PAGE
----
“Images speak louder than words, they move and transport me. I wanted to create my own images that did the same, go to new exciting places and discover what it is that makes people tick. Photography is about interacting with people and discovering new places and the different freedoms we all have; mostly it’s about learning from people and getting out of my comfort zone.”
Marc Shoul (born in 1975) is a South African photojournalist and documentary photographer. He’s currently based in Johannesburg. Mark Shoul studied photography at “Nelson Mandela Metropolitan University” in Port Elizabeth, South Africa.
“As far back as my long-term memory takes me, I remember always having a camera with me: as a kid on holiday, at parties, with friends and any other occasions.
As an adult, not much has changed; except now I take numerous amounts of photographs, like a man with Obsessive Compulsive Disorder. This compulsion is like having a craving to record things, observe and document.
For me, photography is medium-conveying information, which I am able to use in order to expose, communicate, engage, understand, and learn from the people and situations I instinctively look for.
My ethos is: “I enjoy seeking out situations and letting them unfold in an unconstructed and unconscious manner. In many ways, my photographic technique is like fishing. I throw my line out and wait for the important moments, which often do not come at all. I have to exercise patience, observe and develop trust in order to harness a relationship with the subject, which in the end helps make my presence less obtrusive and the key to obtaining powerful images. I work alone as it is less threatening and fully allows the subjects to reveal themselves, in all their glory.”
Series “Flatlands” (People of Johannesburg) by Marc Shoul
Marc Shoul, what was your first camera and photographic experience?
As a kid I had a little Minolta Autopak 400. When I completed high school I spent a year in Israel and shot continuously, not thinking too much about the results. When I returned to South Africa I started playing with images and collage. There was a one hour photo lab that gave a free film with every process and that hooked me. After studying photography, I started assisting some photographers as well as shooting for local magazines. During that time I would keep myself busy by experimenting with composition and various subject matter, constantly trying to make strong images.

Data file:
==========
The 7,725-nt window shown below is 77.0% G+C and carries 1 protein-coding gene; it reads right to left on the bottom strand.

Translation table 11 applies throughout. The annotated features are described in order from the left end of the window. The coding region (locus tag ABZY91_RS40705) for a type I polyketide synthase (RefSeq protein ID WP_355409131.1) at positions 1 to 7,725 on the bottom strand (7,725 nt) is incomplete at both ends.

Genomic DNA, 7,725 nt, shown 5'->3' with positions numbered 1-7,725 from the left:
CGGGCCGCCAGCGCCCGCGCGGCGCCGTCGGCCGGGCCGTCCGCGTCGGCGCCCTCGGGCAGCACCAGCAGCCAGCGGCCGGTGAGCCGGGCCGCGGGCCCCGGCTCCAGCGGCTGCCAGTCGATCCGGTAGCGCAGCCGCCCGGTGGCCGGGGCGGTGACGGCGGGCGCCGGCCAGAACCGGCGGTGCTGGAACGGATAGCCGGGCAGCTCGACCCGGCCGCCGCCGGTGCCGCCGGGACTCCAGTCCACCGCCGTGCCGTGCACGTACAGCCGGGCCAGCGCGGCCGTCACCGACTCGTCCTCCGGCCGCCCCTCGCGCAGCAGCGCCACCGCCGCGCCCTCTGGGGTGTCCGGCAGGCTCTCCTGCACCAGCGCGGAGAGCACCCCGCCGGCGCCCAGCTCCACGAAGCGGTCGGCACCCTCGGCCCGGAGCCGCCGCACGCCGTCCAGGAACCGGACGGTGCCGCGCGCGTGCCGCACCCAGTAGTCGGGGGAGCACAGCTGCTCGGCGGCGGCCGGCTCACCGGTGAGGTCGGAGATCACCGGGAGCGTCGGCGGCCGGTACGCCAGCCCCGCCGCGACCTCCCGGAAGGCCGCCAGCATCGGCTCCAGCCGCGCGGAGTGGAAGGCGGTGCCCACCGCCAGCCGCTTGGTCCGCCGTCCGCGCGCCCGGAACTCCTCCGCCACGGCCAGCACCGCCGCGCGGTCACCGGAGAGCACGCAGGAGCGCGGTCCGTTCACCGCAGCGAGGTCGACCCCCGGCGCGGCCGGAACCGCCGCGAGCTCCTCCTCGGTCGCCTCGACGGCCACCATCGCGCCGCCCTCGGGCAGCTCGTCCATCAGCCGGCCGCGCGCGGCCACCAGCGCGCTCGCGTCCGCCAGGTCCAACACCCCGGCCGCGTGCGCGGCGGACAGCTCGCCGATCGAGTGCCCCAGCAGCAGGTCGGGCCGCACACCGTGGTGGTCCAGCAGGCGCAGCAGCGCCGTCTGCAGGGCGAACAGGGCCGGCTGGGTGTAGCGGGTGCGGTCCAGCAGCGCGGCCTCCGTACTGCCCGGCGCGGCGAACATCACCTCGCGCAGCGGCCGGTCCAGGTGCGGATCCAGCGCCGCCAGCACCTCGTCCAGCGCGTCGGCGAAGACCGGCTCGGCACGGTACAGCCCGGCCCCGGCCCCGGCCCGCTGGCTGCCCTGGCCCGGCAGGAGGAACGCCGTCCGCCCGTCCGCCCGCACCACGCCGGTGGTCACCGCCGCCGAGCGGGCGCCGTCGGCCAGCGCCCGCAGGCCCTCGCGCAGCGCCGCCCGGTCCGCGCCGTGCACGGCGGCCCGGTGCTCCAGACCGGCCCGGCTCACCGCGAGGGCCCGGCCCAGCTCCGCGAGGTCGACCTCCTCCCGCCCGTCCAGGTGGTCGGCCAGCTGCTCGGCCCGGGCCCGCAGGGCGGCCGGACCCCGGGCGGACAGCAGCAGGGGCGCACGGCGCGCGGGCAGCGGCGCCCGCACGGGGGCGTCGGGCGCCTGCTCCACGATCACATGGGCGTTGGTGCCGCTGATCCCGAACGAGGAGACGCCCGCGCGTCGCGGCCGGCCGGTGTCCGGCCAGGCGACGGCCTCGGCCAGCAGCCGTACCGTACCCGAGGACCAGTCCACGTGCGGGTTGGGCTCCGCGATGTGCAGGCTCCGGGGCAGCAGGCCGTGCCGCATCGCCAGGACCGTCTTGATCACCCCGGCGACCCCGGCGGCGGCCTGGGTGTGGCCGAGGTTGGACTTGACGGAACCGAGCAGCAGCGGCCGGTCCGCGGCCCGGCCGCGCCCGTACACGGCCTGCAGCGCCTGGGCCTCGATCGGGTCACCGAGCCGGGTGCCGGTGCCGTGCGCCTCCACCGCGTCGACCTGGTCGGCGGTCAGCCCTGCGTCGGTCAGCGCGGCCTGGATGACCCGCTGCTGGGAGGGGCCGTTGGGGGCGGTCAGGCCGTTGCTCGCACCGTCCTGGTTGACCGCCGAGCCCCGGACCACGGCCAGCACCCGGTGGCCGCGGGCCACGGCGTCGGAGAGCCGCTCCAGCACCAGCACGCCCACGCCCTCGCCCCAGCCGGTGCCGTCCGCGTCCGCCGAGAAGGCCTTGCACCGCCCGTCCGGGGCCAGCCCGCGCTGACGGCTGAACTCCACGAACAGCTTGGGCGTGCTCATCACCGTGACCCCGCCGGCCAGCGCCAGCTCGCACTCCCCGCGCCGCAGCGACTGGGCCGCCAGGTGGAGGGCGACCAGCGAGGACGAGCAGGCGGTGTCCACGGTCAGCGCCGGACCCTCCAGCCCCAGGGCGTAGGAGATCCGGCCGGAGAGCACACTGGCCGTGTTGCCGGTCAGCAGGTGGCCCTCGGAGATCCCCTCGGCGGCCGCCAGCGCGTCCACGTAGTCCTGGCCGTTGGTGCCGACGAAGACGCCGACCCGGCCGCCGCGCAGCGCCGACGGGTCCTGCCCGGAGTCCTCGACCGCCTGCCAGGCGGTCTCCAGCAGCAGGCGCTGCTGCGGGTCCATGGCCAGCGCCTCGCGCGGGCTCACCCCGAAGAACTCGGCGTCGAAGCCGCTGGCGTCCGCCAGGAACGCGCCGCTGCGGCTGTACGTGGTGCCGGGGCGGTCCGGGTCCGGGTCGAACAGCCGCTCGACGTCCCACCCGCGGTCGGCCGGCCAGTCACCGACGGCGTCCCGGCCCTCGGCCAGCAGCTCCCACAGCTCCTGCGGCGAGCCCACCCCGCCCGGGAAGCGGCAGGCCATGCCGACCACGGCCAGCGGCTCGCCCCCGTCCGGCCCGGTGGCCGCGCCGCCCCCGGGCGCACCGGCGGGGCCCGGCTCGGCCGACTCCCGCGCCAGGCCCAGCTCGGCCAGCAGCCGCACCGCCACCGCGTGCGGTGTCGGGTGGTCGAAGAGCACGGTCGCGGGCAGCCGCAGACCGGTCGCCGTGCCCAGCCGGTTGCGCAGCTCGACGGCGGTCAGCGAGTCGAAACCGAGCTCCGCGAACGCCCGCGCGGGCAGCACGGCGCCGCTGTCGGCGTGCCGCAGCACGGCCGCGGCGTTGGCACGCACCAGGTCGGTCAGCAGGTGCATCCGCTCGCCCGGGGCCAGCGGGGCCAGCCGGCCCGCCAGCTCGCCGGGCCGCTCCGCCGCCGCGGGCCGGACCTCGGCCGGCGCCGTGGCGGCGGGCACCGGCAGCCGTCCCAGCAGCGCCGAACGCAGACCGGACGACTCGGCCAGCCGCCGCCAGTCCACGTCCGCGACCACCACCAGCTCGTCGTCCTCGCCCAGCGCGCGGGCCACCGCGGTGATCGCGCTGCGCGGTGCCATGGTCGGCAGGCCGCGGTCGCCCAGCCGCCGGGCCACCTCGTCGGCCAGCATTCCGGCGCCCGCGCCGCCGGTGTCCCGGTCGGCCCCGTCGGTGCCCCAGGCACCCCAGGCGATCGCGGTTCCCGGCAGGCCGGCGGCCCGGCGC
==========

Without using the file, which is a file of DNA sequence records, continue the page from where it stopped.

Why did you become a photographer?
Images speak louder than words, they move and transport me. I wanted to create my own images that did the same, go to new exciting places and discover what it is that makes people tick.
What does photography mean to you?
Photography is about interacting with people and discovering new places and the different freedoms we all have; mostly it’s about learning from people and getting out of my comfort zone.
Which photographer has inspired you most and why?
That’s a tough one as there are many photographers that have influenced me, namely David Goldblatt with his deep and endless documentation of South Africa. But Jim Goldberg’s work in his book “Raised by Wolves” (see a video) jolted me. Those images are able to transport and draw me into another reality. He was able to get under his subject’s skin and that is what I admire the most.
Your favourite photography quote?
“We don’t take pictures with cameras, we take them with our hearts and minds.”
Interview with portrait photographer Arnold Newman (September 2001), talking about his work and career:
“A real artist to me is someone who can show us our old, familiar world in a new and different way, we’ve never seen before.”
How would you describe your photographic style and way of working?
My shooting style is very straight. I look closely at gestures and composition, keeping in mind the elements that surround the subject.
I tend to spend a lot of time with my subjects going back to see them again and again to show them contact prints and to give them prints. This helps earn their trust and therefore helps to get better access. Access is key without it I’d have very little.
What’s important in order to develop an own photographic style and how did you achieve it?
Look long and hard at your images. The more you shoot the more finely tuned you become, having said that, one needs to “break their eye” so that images don’t look the same as the images one has photographed in the past.
What qualities does a good photographer need?
Be able to make images when there is nothing.
What does a photo need to be a great photo in your eyes?
It needs to make you want to look at it again and again. It should keep unfolding. If an image is able to confuse, intrigue, suck you into the situation, have movement and rhythm make you want to cry and smile in the same moment, then you’ve got a winner.
Where do you draw inspiration from for your photographic projects?
I draw most of my inspiration from living in South Africa, with its huge contrasts and its growing pains of a young democracy.
How do you keep up to date with new developments in photography, to keep on learning new things?
From fellow photographers and off the net.
Digital or analog?
I shoot film for my personal projects and digital for the rest.
What kind of photography equipment and photographic supplies do you use?
I use my old 500c/m Hasselblad for my own work and Canon 5D Mark II for clients.
What’s your favorite website on photography?
Burn Magazine, Panos Pictures, Photography Now and VII Photo.
Which advice would you give someone who wants to become a professional photographer?
Never take no for an answer. If there is a door, knock on it. Keep shooting, that’s the most important thing.